Tuesday, April 27, 2010

Bang Zoom Draws a Line in the Sand

Eric Sherman, the CEO of Bang Zoom studios (who I've have many excellent dealings with personally) has issued a subtle ultimatum to the fan community regarding the state of the Anime market and what will happen if folks continue to illegally download rather than buying shows on DVD:

From ANN:

"Eric P. Sherman, President and CEO of the anime dubbing company Bang Zoom! Entertainment, has posted an editorial on the AnimeTV blog on Saturday, urging fans to buy anime instead of watching it via fan-subbed videos. In the "Anime - R.I.P." editorial, Sherman wrote that if fans do not support anime by buying it legally, "I can guarantee you that this time next year, Bang Zoom won't be bringing you anymore English language versions of it."

Sherman added in his editorial, "If people don't resist the urge to get their fix illegally, the entire industry is about to fizzle out." Sherman cited the demises of Geneon Entertainment USA, Central Park Media, and ADV Films, as well as the January 2009 layoffs at Bandai Entertainment, as past examples. In a boldfaced statement in the editorial, Sherman wrote that "anime is going to die."

Sherman also wrote about the rise of streaming content online, but added that "so far, there are no successful ways to monetize online entertainment. Not so that creators can afford to produce and distribute quality content."


Eric is absolutely right. The whole theory that Anime could eventually be monetized online in any meaningful way has been dead on arrival from day one. It's just not possible. We've all been able to scrape by until now living alongside the downloaders, the fansubbers, the free streams, the bootleggers, etc. - but the market has deteriorated so far so fast over the past 18 months that the issue is finally coming to a head this year. The R1 industry is at the breaking point and the fan base, as a whole, by their actions, is very soon going to decide it's fate forever.

PS: Of course, anyone in the industry who speaks up even a peep against fansubs and torrents is going to immediately draw the ire of the ignorant. I've been reading over some of the rather humorous thread comments posted after Eric's article. People are saying things like:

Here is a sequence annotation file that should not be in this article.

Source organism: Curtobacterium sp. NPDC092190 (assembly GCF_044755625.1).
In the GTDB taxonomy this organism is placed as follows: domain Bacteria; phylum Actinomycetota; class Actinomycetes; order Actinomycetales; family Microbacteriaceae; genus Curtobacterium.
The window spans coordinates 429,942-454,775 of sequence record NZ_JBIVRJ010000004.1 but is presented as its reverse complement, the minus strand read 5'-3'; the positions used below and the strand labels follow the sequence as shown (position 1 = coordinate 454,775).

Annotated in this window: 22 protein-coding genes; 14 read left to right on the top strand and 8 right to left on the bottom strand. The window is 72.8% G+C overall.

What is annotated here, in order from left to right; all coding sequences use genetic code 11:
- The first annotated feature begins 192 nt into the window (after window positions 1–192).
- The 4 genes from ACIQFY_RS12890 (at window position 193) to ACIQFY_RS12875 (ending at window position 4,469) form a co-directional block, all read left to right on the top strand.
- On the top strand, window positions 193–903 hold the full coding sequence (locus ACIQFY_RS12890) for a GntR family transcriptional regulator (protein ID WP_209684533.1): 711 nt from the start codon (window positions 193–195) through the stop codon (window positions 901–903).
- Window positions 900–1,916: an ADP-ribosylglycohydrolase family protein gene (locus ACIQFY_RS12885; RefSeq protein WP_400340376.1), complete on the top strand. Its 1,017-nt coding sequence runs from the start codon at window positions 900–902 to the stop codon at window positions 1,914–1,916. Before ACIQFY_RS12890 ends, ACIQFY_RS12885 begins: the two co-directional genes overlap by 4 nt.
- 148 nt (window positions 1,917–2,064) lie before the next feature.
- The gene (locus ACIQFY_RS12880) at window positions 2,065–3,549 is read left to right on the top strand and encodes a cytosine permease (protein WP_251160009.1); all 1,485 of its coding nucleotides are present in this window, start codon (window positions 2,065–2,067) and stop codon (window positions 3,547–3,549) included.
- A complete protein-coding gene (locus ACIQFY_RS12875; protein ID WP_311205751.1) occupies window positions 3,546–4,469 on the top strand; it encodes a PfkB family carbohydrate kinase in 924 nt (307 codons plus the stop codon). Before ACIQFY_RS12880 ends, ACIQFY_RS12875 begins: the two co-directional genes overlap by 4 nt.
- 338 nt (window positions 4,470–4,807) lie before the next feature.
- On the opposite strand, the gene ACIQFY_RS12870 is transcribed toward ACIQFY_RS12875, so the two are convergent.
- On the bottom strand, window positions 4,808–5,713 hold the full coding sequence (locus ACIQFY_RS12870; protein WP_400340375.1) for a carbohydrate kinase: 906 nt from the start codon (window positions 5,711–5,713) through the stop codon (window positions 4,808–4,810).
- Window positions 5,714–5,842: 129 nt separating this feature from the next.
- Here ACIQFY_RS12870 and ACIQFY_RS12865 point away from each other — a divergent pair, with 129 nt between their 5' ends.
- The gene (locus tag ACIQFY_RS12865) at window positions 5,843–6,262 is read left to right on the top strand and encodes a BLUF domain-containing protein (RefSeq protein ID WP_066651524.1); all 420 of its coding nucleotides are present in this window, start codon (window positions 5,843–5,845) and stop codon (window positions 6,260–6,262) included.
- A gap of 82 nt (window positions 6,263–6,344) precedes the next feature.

"Heh, let the US anime industry die."

"Anime = Not gonna die. R1 Anime = gonna die. get it right"

"It's not the piracy, it’s the overpriced crap."

"Too bad you’re losing your job. But it’s better for the fans who will find other means to satisfy their needs..."

"ITT the bourgiousie trying to wrest back control of the means of production from the workers. One capitalist oppressor down!" (if only he could spell 'Bourgeoisie')

"Just like they say the fans "feel entitled to their entertainment" it seems that the middlemen feel entitled to their businesses"

"No, Mr. Sherman, Anime is dieing because people like YOU won’t change. Guess what existed before your company? Fansubbers. Guess what will exist after your company? Fansubbers."

Man, as a rule I stay out of those threads, but what a bunch of hypocritical nihilistic jackasses. That one guy clearly thinks he entitled to something, but I never have. And I don't even want to know what the other guy is doing late at night to 'satisfy his needs'. Uggg. Those folks are not even fit for the soylent vats... I'm just sayin...

18 comments:

scottfrye said...

I'm surprised he wrote this now. It's like this is a suddenly realization for him. This is something that's been going on for years and years now (more than 18 months). Yes, it's in trouble. It's been for that way for a while.

I feel while he maybe correct on some issues. He is just panicking and wrote more doom and gloom without providing anything helpful to relieve the trouble.

I think its time we quit this blame game. It's not helping things one bit.

Robert said...

I like Eric, and have known him for a long time. He's not panicking, he's just looking at the same graphs and charts the rest of do (the ones that the fans never see) and deciding that he can't be silent any longer.

Though I do agree that it won't help one single bit because neither side of the issue is ever going to be persuaded by these sorts of arguments.

MARl0 said...

I agree completely. And I'm proud to say that I've never watched a fansub ever. All of my anime viewing is done by watching DVDs and BluRay that I buy with my own money.

It's silly for people to expect everyone who pours their hearts and time into making and producing anime, to do it pro bono. That'd be like me expecting Hollywood or videogame companies like Nintendo to make their movies and games for free, and never get paid a penny for doing it. Like fans are just entitled to their products.

Baru said...

Why are so many anime "fans" these days so ungrateful and spoiled by the internet? It's really sad and idiotic for them to act this way... Why do they hate R1 so much?

Jeffrey said...

To be perfectly honest, I've largely quit anime not because of anything the R1 companies did, but because much of the anime being made... sucks. The source material is often just bad. Japan =/= automatic good.

Many series simply fail at telling a satisfying tale from beginning TO END. The sense of overarching story has given way to Western-style status-quo-is-God episodic filler. It may be just me, but it's been a long time since I saw a series with what I would call a coherent, satisfying ending, never mind the number of series that could be vastly improved by cutting their episode counts in half.

Even for the less serious story-driven harem/fanservice shows, the studios persistently recycle the same whiny, incompetent male lead, which certainly doesn't help.

Jeffrey said...

Arg, and forgot to add:

My anime consumption has dropped dramatically, but my manga habit has substantially increased, so my complaint is really focused on anime specifically.